By: Andrew L. Caplan* and David A. Tallman
*Mr. Caplan is not yet admitted to practice; admission to the NY Bar pending.
Litigation making its way through the U.S. District Court for the Northern District of California could have broad implications for the use of social media websites for marketing purposes. The central issue in PhoneDog, LLC v. Kravitz is the extent to which a company can control or limit the use of a social media account created for the company’s benefit but used by an individual employee in that employee’s name. The case illustrates the competing concerns that companies face with respect to social media marketing. Some companies may prefer to allow employees to engage with social media relatively independently in order to mitigate the risk that courts or regulatory authorities will impute employee-generated content to the company or subject the content to substantive regulation. But by doing so, companies may lose the ability to manage key social media relationships.
In PhoneDog, the Northern District of California will decide whether PhoneDog, LLC (“PhoneDog” or the “Company”), a company that reviews mobile telephone products and services, should be awarded monetary damages and other relief as a result of a former employee’s continued use of a Twitter account established during the term of his employment. According to the complaint, PhoneDog asks its employees to maintain Twitter accounts and use those accounts to drive traffic to the Company’s website. The defendant, Noah Kravitz, maintained such an account while employed by PhoneDog, and eventually accumulated 17,000 followers. The parties dispute whether the account was registered with Twitter by PhoneDog or by Kravitz in an individual capacity. In accordance with Company guidelines, however, the account was registered originally under a username (“@PhoneDog_Noah”) that suggested that Kravitz was tweeting on behalf of the Company. Kravitz continued using the Twitter account after he left the Company, although he changed the username to @noahkravitz to disassociate his tweets from PhoneDog.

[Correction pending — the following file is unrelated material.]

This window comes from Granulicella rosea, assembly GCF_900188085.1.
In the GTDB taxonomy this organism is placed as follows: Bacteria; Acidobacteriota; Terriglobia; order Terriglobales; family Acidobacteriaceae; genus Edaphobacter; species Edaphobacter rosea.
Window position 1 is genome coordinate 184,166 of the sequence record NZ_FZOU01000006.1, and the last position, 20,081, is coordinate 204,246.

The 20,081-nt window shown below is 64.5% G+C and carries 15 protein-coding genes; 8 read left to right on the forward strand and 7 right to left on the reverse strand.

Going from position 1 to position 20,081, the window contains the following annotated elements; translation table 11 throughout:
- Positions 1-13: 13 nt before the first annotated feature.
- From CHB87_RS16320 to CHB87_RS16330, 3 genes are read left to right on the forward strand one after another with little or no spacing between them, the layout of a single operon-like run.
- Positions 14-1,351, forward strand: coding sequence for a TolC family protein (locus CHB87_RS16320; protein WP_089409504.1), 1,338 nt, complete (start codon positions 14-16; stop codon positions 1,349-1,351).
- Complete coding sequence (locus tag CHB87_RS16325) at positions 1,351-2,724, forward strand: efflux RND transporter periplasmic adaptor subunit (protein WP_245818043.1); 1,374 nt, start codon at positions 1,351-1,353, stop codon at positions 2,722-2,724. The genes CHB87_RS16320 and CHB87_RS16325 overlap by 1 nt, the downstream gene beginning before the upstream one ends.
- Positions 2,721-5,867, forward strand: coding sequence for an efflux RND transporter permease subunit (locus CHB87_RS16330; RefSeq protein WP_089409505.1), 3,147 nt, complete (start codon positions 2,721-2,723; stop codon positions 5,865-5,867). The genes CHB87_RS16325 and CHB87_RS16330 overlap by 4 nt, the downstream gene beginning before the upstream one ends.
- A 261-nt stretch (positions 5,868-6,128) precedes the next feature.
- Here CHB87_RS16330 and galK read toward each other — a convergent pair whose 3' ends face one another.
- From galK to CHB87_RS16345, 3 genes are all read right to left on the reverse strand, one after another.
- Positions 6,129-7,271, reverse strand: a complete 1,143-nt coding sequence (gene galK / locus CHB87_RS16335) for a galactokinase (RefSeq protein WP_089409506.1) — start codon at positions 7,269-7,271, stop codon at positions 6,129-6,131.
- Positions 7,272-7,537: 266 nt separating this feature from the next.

The Company’s lawsuit claims that Kravitz had no right to access or use the Twitter account after the termination of employment relationship and seeks damages for the alleged misappropriation of trade secrets (i.e., the account password), interference with the Company’s economic relationships, and wrongful conversion. The litigation is still in its preliminary phases and the court has yet to rule on the merits of these claims.
PhoneDog shows that employers often face competing social media marketing considerations. Some companies may want to allow employees to engage with social media on a quasi-independent basis (subject, of course, to an appropriate social media policy), because regulatory authorities are increasingly holding companies responsible for their employees’ social media activity. With respect to consumer financial services, for example, recent guidance from the Financial Industry Regulatory Authority and the Federal Trade Commission suggests that it is more likely that employees’ social media postings will be imputed to a company or subject to regulatory requirements if the company (i) is involved in the preparation of the content, (ii) expressly requires the employees to generate content, (iii) compensates the employees for social media postings, or (iv) otherwise endorses, sponsors, or approves the content (whether explicitly or implicitly). On the other hand, by allowing employees to engage with social media independently, a company may lose the ability to fully manage its public relationships and ensure compliance with applicable laws, such as advertising restrictions.
The use of social media for marketing purposes is a rapidly evolving issue that is only just beginning to be addressed by courts and financial regulators. We will continue to report on this case and other issues pertaining to social media and consumer financial regulation as new developments emerge.